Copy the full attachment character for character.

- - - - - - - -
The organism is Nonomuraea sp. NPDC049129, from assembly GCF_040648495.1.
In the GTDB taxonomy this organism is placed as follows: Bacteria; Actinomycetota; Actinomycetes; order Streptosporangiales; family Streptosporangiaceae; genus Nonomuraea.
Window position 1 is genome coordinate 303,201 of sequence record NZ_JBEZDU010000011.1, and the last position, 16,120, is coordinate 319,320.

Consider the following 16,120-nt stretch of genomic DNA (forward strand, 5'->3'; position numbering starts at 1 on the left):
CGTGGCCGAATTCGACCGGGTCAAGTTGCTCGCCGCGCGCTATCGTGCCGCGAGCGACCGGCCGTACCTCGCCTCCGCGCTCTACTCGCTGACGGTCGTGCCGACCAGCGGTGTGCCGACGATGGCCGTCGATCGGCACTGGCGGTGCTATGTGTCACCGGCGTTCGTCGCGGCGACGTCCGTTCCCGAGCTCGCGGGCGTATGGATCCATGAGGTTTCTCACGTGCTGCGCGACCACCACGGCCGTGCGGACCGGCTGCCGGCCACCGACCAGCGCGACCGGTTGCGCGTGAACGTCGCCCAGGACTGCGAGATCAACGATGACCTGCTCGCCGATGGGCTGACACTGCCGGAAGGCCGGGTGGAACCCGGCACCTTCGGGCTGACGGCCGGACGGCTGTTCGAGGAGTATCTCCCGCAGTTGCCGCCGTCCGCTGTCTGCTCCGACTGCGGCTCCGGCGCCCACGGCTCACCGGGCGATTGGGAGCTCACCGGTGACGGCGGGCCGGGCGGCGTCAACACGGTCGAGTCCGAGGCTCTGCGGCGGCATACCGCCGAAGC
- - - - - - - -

The organism is Nonomuraea sp. NPDC049129, from assembly GCF_040648495.1.
In the GTDB taxonomy this organism is placed as follows: Bacteria; Actinomycetota; Actinomycetes; order Streptosporangiales; family Streptosporangiaceae; genus Nonomuraea.
Window position 1 is genome coordinate 303,201 of sequence record NZ_JBEZDU010000011.1, and the last position, 16,120, is coordinate 319,320.

Consider the following 16,120-nt stretch of genomic DNA (forward strand, 5'->3'; position numbering starts at 1 on the left):
CGTGGCCGAATTCGACCGGGTCAAGTTGCTCGCCGCGCGCTATCGTGCCGCGAGCGACCGGCCGTACCTCGCCTCCGCGCTCTACTCGCTGACGGTCGTGCCGACCAGCGGTGTGCCGACGATGGCCGTCGATCGGCACTGGCGGTGCTATGTGTCACCGGCGTTCGTCGCGGCGACGTCCGTTCCCGAGCTCGCGGGCGTATGGATCCATGAGGTTTCTCACGTGCTGCGCGACCACCACGGCCGTGCGGACCGGCTGCCGGCCACCGACCAGCGCGACCGGTTGCGCGTGAACGTCGCCCAGGACTGCGAGATCAACGATGACCTGCTCGCCGATGGGCTGACACTGCCGGAAGGCCGGGTGGAACCCGGCACCTTCGGGCTGACGGCCGGACGGCTGTTCGAGGAGTATCTCCCGCAGTTGCCGCCGTCCGCTGTCTGCTCCGACTGCGGCTCCGGCGCCCACGGCTCACCGGGCGATTGGGAGCTCACCGGTGACGGCGGGCCGGGCGGCGTCAACACGGTCGAGTCCGAGGCTCTGCGGCGGCATACCGCCGAAGC